U.S. Spends Billions in World’s Most Corrupt Country
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The Fiscal Times
December 3, 2013

For the second straight year, North Korea, Somalia and Afghanistan topped Transparency International’s annual list of the most corrupt countries in the world.

Corruption in North Korea and Somalia is not surprising: North Korea is run as a dictatorship by Kim Jong Ung, while Somalia is in chaos as security forces attempt to snuff out the al Shabaab terrorist insurrection. But vast corruption in Afghanistan is especially disappointing given the amount of money the United States has invested in improving governance there.


All three tied with a score of eight out of a possible 100, with zero being the most corrupt and 100 being the least.

The least corrupt countries in the world are Denmark, New Zealand and Finland. The United States is ranked 19th on the index.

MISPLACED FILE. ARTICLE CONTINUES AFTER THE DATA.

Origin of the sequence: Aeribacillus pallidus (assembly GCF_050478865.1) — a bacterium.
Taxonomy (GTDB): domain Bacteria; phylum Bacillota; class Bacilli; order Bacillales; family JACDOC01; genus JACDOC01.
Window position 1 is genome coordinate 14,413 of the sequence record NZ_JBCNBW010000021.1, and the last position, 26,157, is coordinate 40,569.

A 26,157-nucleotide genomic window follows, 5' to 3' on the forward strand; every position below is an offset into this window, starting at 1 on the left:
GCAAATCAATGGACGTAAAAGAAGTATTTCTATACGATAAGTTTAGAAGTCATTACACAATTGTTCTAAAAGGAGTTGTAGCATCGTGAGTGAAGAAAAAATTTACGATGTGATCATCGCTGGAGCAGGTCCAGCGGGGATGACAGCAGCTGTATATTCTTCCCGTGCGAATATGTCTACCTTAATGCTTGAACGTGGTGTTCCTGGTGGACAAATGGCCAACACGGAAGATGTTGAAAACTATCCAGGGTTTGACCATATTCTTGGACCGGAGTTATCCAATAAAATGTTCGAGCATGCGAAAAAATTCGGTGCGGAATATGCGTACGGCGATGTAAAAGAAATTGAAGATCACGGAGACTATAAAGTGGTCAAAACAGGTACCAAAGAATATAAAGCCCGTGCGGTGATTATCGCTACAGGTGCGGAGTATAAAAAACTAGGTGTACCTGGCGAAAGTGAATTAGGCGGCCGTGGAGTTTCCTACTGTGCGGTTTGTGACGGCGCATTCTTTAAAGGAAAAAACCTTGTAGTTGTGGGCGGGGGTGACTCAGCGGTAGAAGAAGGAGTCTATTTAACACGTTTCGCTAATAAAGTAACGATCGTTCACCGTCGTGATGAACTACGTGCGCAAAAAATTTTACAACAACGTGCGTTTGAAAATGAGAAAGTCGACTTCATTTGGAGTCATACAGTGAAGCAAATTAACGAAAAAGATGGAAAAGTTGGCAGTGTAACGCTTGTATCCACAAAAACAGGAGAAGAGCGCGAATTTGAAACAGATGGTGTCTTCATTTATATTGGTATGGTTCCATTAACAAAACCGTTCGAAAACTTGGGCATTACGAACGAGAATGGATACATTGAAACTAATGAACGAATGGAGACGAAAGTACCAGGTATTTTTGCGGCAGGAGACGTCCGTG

Transparency International Corruption Perception Index measures worldwide corruption annually. They measure the public perception of government corruption in 177 countries.

In a statement accompanying the release, Transparency International chief Huguette Labell called for increased action to stop fraud.

"It is time to stop those who get away with acts of corruption. The legal loopholes and lack of political will in government facilitate both domestic and cross-border corruption, and call for our intensified efforts to combat the impunity of the corrupt," Labell said.

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An editor-at-large for The Fiscal Times, David Francis has reported from all over the world on issues that range from defense to border security to transatlantic relations.